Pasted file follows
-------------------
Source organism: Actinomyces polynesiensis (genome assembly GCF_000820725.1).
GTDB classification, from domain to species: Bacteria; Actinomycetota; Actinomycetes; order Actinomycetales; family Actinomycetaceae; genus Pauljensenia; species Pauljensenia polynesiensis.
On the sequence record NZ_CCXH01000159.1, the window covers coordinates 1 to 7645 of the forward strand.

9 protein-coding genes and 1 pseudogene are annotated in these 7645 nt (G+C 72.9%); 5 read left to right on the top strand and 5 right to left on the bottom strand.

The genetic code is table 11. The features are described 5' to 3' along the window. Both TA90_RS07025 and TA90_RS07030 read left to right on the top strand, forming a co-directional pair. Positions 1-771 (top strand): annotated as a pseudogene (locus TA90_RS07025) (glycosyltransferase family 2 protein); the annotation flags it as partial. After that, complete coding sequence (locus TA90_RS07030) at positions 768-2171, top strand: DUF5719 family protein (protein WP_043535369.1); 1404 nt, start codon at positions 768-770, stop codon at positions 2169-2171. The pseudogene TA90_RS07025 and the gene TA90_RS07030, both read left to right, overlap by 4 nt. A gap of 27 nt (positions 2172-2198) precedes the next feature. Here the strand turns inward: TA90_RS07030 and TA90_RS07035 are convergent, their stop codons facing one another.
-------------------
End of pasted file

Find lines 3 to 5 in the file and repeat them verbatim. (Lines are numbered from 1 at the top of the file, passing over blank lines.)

On the sequence record NZ_CCXH01000159.1, the window covers coordinates 1 to 7645 of the forward strand.

9 protein-coding genes and 1 pseudogene are annotated in these 7645 nt (G+C 72.9%); 5 read left to right on the top strand and 5 right to left on the bottom strand.

The genetic code is table 11. The features are described 5' to 3' along the window. Both TA90_RS07025 and TA90_RS07030 read left to right on the top strand, forming a co-directional pair. Positions 1-771 (top strand): annotated as a pseudogene (locus TA90_RS07025) (glycosyltransferase family 2 protein); the annotation flags it as partial. After that, complete coding sequence (locus TA90_RS07030) at positions 768-2171, top strand: DUF5719 family protein (protein WP_043535369.1); 1404 nt, start codon at positions 768-770, stop codon at positions 2169-2171. The pseudogene TA90_RS07025 and the gene TA90_RS07030, both read left to right, overlap by 4 nt. A gap of 27 nt (positions 2172-2198) precedes the next feature. Here the strand turns inward: TA90_RS07030 and TA90_RS07035 are convergent, their stop codons facing one another.